McGinn was far from alone in ranging from ineffective to infuriating awful against Spurs but he provided the exclamation mark on their existential shout into the deep abyss. A straight red card rules him out of any further important Premier League escapades for the time being but might actually increase his chances of facing Ajax.

The captain played about half an hour of the goalless draw in the Netherlands, having been rested for the more crucial league assignment. That obviously went about as well as Unai Emery’s switch to a back five, which might not be repeated when Ajax visit after their own disappointing home result at the weekend: a last-gasp draw with mid-table Fortuna Sittard.

There will be no Ezri Konsa due to his red card in the first leg, after which Emery sounded content to take parity back to their imperious Villa Park home. Seeing how thoroughly Spurs breached it might have undermined that plan somewhat but they remain favourites to win both the tie and the competition for a reason.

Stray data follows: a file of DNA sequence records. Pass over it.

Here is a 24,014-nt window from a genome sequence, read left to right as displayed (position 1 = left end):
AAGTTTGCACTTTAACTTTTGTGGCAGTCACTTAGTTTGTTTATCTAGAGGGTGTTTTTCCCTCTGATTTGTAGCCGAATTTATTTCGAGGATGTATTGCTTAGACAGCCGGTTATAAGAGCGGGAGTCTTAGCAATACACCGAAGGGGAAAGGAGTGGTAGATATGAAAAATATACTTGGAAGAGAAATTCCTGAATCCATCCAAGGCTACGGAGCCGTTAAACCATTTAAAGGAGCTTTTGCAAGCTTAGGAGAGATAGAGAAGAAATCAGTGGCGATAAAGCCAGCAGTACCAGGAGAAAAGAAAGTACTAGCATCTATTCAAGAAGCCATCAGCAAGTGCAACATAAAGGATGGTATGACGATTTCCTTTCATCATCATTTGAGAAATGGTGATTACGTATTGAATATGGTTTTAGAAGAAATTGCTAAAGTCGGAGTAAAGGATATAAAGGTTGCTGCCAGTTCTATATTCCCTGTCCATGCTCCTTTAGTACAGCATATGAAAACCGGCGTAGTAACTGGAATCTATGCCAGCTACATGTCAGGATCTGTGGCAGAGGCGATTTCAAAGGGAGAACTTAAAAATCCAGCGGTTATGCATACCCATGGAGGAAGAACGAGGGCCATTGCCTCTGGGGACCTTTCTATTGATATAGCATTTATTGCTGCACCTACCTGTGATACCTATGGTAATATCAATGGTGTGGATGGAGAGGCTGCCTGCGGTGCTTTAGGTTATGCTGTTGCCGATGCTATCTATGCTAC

Manager to watch – Simone Inzaghi
Poor Arsenal seem to think they are calendar year kings. Inter have won all 13 of their games in 2024 so far, scoring 33 goals, conceding five, keeping nine clean sheets and even winning a trophy.

Any suggestion that last season’s Champions League final and Coppa Italia victory were flashes in the pan have been roasted by Simone Inzaghi, whose net spend of about -£50m for the season has unexpectedly transformed them into one of the continent’s most fearsome forces.